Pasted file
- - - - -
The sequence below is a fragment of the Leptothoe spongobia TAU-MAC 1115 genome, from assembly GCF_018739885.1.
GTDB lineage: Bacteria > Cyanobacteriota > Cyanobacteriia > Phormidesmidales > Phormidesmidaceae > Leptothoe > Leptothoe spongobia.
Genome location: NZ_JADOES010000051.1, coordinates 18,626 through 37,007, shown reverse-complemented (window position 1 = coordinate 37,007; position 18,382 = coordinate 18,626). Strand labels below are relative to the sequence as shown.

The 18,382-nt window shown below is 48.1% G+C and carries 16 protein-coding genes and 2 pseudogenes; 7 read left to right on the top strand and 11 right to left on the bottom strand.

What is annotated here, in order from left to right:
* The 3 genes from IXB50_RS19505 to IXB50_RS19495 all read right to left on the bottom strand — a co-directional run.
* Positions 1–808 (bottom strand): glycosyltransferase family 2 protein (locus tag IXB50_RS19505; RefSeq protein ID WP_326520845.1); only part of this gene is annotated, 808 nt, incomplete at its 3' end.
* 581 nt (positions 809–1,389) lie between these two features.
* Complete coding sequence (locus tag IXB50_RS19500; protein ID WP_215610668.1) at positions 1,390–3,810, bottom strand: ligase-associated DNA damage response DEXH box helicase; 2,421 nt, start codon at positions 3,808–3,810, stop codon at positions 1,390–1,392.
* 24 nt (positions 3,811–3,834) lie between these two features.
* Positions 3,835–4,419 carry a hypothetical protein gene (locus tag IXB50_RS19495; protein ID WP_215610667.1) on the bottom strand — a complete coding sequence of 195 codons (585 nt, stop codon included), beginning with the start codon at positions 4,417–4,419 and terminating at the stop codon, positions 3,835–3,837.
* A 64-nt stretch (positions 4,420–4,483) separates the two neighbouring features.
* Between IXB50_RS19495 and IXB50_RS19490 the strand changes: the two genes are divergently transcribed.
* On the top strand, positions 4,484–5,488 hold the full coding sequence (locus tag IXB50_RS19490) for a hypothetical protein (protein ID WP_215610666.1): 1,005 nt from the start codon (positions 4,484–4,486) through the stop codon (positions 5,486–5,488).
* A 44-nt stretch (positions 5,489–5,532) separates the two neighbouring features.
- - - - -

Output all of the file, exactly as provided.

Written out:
The sequence below is a fragment of the Leptothoe spongobia TAU-MAC 1115 genome, from assembly GCF_018739885.1.
GTDB lineage: Bacteria > Cyanobacteriota > Cyanobacteriia > Phormidesmidales > Phormidesmidaceae > Leptothoe > Leptothoe spongobia.
Genome location: NZ_JADOES010000051.1, coordinates 18,626 through 37,007, shown reverse-complemented (window position 1 = coordinate 37,007; position 18,382 = coordinate 18,626). Strand labels below are relative to the sequence as shown.

The 18,382-nt window shown below is 48.1% G+C and carries 16 protein-coding genes and 2 pseudogenes; 7 read left to right on the top strand and 11 right to left on the bottom strand.

What is annotated here, in order from left to right:
* The 3 genes from IXB50_RS19505 to IXB50_RS19495 all read right to left on the bottom strand — a co-directional run.
* Positions 1–808 (bottom strand): glycosyltransferase family 2 protein (locus tag IXB50_RS19505; RefSeq protein ID WP_326520845.1); only part of this gene is annotated, 808 nt, incomplete at its 3' end.
* 581 nt (positions 809–1,389) lie between these two features.
* Complete coding sequence (locus tag IXB50_RS19500; protein ID WP_215610668.1) at positions 1,390–3,810, bottom strand: ligase-associated DNA damage response DEXH box helicase; 2,421 nt, start codon at positions 3,808–3,810, stop codon at positions 1,390–1,392.
* 24 nt (positions 3,811–3,834) lie between these two features.
* Positions 3,835–4,419 carry a hypothetical protein gene (locus tag IXB50_RS19495; protein ID WP_215610667.1) on the bottom strand — a complete coding sequence of 195 codons (585 nt, stop codon included), beginning with the start codon at positions 4,417–4,419 and terminating at the stop codon, positions 3,835–3,837.
* A 64-nt stretch (positions 4,420–4,483) separates the two neighbouring features.
* Between IXB50_RS19495 and IXB50_RS19490 the strand changes: the two genes are divergently transcribed.
* On the top strand, positions 4,484–5,488 hold the full coding sequence (locus tag IXB50_RS19490) for a hypothetical protein (protein ID WP_215610666.1): 1,005 nt from the start codon (positions 4,484–4,486) through the stop codon (positions 5,486–5,488).
* A 44-nt stretch (positions 5,489–5,532) separates the two neighbouring features.